- Il presente studio ha indagato l’impatto economico della psoriasi pustolosa generalizzata sui pazienti.
- È emerso un impatto economico maggiore per i pazienti con psoriasi pustolosa generalizzata rispetto alla popolazione generale e ai pazienti con psoriasi volgare, in particolare dato dalle visite e dall’uso dei biologici.
Generalized pustular psoriasis (GPP), which can occur with or without psoriasis vulgaris (PV), is a severe form of pustular psoriasis with potentially life-threatening symptoms. GPP is also associated with several comorbidities, which further adds to the burden of disease. This study investigates the economic burden of disease in patients with GPP.
All-cause and GPP-specific healthcare resource use (inpatient stays, physician visits and drug use), as well as associated costs, were compared for year 2015 between GPP patients (n = 914) and two matched control groups representing the general population (n = 4047) and patients with PV but no GPP (n = 2556). Information on resource use for 2015 was obtained from the Swedish National Patient Register and Swedish Prescribed Drug Register, respectively.
All-cause inpatient stays, physician visits, and use of psoriasis-related drugs were significantly more common among GPP patients compared to both control groups. This difference was reflected in total direct cost for GPP patients (5062 euros/year) which was 3.1 and 1.8 times higher (p < 0.001) compared to the general population and PV controls, respectively. For GPP patients, the share of total cost was 22% for all-cause physician outpatient visits and 40% for all-cause inpatient stays. However, only 6.3% and 11.3% of these costs, respectively, were due to GPP-specific problems. Psoriasis-related drugs constituted 27% of total costs for GPP patients of which a large fraction (86%) was represented by biologics.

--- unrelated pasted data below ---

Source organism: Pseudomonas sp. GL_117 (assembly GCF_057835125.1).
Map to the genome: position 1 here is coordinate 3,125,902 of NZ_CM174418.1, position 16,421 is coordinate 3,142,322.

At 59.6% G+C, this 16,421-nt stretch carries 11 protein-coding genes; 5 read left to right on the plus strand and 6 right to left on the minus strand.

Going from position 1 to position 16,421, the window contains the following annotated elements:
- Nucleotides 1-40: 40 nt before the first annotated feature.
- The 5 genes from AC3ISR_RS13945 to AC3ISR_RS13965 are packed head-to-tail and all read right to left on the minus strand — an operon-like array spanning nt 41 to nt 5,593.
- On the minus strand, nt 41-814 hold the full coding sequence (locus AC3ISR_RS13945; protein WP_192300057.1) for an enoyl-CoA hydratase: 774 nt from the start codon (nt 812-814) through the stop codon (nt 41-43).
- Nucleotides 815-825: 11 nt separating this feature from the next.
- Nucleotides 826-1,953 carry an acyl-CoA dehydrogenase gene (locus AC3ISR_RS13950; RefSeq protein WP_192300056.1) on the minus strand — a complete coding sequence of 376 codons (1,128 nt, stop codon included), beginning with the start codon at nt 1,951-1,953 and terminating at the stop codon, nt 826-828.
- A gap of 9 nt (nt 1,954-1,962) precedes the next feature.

This study demonstrates a higher economic burden for GPP patients compared to both the general population and patients with PV, with inpatient visits and use of biologic drugs as major cost driving factors. Only fractions of the costs for physician visits and inpatient stays were attributable to specific GPP problems, indicating a higher economic burden of GPP-consequences and complications.